9.1.2. Forward Modeling and Hypothesis Testing

Here, we simulate synthetic data based on a surface geology map and compare it to the observed gravity data. A reasonable match ensures that our current geological understanding is able to explain the cause of the anomaly.


The same workflow can be used to predict magnetic data for an arbitrary susceptibility or magnetic vector model.


A synthetic density model (left). Predicted data from the model (middle). Difference between predicted and observed (right). Setup for the Forward Modeling Exercise

If you have completed the tutorial “Processing Gravity Data”:

If you have NOT completed the previous tutorial, you must complete the following steps:


  • Steps (without links) are also included with the download

  • Requires at least GIFtools version 2.1.3 (Oct 2017) (login required) Import files

In addition to geophysical data, you may have access to topographical information and/or geological surface maps/cross-sections. If this information is available to you, it can be imported to GIFtools. Here, we have surface topography and files which define several geological units through surface mapping.


  • Use EditRename to change what objects in GIFtools are called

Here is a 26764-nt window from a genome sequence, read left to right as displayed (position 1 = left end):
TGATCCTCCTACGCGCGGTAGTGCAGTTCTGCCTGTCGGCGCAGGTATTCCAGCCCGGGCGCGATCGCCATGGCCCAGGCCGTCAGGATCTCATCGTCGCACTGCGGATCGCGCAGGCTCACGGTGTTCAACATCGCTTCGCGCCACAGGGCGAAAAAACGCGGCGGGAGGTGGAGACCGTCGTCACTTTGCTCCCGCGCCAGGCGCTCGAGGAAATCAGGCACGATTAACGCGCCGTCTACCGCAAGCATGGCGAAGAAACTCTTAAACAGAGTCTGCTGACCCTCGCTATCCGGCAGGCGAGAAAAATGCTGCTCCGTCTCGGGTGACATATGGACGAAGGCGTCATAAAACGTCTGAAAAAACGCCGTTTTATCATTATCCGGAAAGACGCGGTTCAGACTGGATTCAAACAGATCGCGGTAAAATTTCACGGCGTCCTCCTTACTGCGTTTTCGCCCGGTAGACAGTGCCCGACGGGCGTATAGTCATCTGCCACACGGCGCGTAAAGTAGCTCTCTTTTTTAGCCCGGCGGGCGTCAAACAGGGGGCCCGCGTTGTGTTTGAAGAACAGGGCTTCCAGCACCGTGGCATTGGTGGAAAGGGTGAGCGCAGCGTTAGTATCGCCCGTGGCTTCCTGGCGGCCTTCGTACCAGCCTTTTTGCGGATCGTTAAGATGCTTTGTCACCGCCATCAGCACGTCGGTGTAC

• For any data object, edit the data headers. We set the gravity anomaly data to “Gravity (mGal)”

  • Observed gravity anomaly data were generated synthetically using the best-available density model for TKC.


Topography imaged in VTK (left). Plan-view image for surface geological mapping (middle). Gravity anomaly data in mGal (right). Create a Survey

Ultimately, we would like to predict gravity anomaly data for a model of our choosing and compare it against a set of field observations. To accomplish this, we must first create a survey; which has the same properties as the actual survey that was performed. To create the survey, there are two approaches: Approach 1: Survey at exact locations

Using this approach, we will be able to predict gravity data at the EXACT same locations as the field observations. Later on, this will allow us to compute the difference between the predicted and observed data. Steps are as follows:

  • Make a copy of the gravity data

  • Through Set I/O headers, remove the I/O header for gravity anomaly data column by setting it to blank

  • Delete the data columns for any preexisting gravity data (data cannot be deleted if it has an assigned I/O header) Approach 2: Custom locations

  • Create simple survey
    • Set the survey type as ‘Gravity’

    • Link the survey to the known topography at TKC

    • Set the height above topography to 10 m

    • Set the following parameters:
      • Easting origin = 556,600

      • Northing origin = 7,133,200

      • Bearing = 0

      • Line length = 1,500

      • Number of survey lines = 15

      • Data spacing = 20

      • Line spacing = 100


  • Since the survey parameters are exactly known, approach 1 and approach 2 produce the same thing.

  • Both the observed gravity and survey are ‘gravity data’ objects. Thus they have the same properties and undergo identical actions.

  • Edit data headers was used to make the colourbar titles the same in the plot below.


Data location from observed data file (left). Data locations for synthetic survey (right). Create Mesh from Gravity Survey